Field Facts: Morningglory | Inputs & Insights | Corteva Agriscience

Field Facts: Morningglory

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Morning Glory

While morningglories may look great in the garden, they aren’t so welcome in corn and soybean fields. In fact, if left to compete all season, a single morning glory plant per foot of row can cut soybean yield in half.1

  • Common names: Pitted morningglory, tall morningglory, ivyleaf morningglory
  • Scientific name: Ipomoea lacunosa, Ipomoea purpurea, Ipomoea hederacea
  • Cotyledons: Two, notched leaves
  • Leaf shape: Heart-shaped or ivy-shaped
  • Stems: Narrow and fibrous, with tendrils
  • Flowers: Trumpet-shaped in many colors, including purple, pink, blue and white
  • Reproduction: Seed pods 

Fast facts1

  • Morningglories typically germinate in early summer but can also germinate later in the season after crops have already been established.
  • Morningglories can produce more than 15,000 seeds per plant.
  • Large seed size combined with a hard, impenetrable seed coat makes this plant harder to control with preemergence herbicides. Morningglories also have a natural tolerance to glyphosate.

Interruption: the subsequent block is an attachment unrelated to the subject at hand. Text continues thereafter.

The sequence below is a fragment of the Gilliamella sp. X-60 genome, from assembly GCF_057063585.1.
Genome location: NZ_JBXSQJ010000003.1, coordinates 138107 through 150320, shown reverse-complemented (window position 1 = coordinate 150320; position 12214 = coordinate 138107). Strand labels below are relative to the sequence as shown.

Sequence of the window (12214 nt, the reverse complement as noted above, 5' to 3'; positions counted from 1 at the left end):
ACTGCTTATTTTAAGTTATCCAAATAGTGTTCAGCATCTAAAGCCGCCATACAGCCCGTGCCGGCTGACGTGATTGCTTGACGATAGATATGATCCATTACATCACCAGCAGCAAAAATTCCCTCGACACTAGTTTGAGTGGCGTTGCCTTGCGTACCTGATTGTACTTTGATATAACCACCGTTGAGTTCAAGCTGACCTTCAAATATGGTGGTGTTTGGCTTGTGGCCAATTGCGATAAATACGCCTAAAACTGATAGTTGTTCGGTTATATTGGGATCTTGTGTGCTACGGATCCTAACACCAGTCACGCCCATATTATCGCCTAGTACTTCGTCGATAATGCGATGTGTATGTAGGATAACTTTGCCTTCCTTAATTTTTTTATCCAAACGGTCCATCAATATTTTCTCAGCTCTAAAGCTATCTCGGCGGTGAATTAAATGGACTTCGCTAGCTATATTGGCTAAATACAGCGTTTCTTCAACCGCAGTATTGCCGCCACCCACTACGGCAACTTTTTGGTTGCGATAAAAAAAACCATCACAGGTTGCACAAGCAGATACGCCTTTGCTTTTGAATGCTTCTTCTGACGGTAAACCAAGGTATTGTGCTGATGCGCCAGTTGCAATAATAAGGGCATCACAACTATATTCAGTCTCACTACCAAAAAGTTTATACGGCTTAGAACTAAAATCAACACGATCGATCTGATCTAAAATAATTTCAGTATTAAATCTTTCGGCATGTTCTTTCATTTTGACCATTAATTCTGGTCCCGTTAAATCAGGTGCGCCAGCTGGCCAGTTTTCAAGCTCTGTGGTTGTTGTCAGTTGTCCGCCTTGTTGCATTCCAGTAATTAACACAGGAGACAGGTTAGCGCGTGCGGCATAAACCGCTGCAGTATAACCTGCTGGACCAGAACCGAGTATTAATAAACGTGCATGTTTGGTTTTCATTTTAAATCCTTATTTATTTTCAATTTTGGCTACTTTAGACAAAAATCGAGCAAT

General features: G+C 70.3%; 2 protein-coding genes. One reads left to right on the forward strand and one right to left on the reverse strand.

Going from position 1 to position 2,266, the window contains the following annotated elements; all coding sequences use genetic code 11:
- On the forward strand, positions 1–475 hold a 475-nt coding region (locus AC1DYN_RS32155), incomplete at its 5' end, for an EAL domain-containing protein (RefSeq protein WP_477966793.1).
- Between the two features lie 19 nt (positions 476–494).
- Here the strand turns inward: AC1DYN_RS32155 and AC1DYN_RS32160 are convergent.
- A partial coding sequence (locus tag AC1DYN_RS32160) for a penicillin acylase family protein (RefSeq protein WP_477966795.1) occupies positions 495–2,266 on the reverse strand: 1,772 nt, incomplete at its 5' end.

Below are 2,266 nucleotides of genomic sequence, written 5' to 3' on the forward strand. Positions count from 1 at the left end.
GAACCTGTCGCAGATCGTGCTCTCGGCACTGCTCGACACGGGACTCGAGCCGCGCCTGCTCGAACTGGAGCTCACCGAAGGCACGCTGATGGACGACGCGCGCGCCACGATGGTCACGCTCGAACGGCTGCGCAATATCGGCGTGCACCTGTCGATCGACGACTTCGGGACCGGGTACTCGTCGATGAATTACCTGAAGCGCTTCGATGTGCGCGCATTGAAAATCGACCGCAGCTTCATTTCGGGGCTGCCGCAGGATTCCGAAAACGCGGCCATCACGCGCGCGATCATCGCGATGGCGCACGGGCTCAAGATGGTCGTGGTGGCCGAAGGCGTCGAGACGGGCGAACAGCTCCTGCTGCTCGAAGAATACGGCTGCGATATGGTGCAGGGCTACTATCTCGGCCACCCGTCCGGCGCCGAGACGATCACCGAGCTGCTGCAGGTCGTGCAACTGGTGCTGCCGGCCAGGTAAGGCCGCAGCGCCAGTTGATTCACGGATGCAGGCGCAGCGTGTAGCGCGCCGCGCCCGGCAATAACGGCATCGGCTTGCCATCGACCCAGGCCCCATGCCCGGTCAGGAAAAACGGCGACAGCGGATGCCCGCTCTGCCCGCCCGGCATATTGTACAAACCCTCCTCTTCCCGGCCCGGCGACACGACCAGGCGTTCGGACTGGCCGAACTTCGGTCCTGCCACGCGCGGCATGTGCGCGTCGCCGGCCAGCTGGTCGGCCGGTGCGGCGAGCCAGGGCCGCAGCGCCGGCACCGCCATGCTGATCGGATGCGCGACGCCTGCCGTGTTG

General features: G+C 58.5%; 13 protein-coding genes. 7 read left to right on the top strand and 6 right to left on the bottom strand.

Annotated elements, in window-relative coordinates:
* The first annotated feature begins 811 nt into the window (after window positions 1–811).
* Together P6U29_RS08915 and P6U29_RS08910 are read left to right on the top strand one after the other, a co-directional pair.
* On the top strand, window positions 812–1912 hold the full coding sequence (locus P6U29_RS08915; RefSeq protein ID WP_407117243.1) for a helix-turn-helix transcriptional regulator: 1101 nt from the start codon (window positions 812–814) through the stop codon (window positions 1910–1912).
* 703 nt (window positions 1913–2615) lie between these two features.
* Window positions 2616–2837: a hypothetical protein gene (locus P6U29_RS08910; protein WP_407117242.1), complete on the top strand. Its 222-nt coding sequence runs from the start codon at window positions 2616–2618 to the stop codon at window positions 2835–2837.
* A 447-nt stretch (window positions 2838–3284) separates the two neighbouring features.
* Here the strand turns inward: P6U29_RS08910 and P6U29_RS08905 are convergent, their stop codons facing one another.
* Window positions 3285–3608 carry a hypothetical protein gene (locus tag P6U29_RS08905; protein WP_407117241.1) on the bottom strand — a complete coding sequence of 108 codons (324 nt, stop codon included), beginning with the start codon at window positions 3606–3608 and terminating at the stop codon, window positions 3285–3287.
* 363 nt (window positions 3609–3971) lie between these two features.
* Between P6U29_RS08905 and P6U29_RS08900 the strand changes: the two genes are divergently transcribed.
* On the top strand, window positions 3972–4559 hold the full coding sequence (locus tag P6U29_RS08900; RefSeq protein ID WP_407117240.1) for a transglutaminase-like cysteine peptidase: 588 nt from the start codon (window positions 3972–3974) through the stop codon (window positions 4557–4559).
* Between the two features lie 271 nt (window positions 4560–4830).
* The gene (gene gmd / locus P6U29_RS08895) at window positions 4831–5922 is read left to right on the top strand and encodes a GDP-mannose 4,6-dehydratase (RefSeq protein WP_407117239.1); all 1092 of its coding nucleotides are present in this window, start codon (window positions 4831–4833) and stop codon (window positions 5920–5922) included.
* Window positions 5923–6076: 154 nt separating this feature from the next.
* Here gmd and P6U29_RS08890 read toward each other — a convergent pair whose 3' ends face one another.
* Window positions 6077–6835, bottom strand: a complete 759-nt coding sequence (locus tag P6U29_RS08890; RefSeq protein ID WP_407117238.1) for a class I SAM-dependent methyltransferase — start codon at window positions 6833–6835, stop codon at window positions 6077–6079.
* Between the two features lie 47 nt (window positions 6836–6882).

Control tips

A combination of cultural practices and the use of effective herbicides is your key to morningglory control. 

  • Cultural practices that can help make soybeans more competitive with morningglory include:
    • Planting soybeans in narrow rows to promote earlier row shading and discourage the growth of morningglory. Narrow row spacing has been shown to reduce the impact of morningglory on soybean yields by 19% compared with 30-inch-or-wider row spacing.1
    • Higher soybean seeding rates
    • Crop rotations
    • Tillage
  • Corteva Agriscience offers multiple weed control solutions with flexible application options to control morningglories.
    • Do not plant into existing stands of morningglory. Control existing morningglories with a preplant burndown herbicide application. 
    • Use a program approach to weed control, with multiple modes of action, including the use of the full rate of a nonglyphostate, preemergence herbicide
    • Work with your local Corteva representative to develop a herbicide program that makes sense for your customers’ acres.

1 I Will Take Action. Morningglory.


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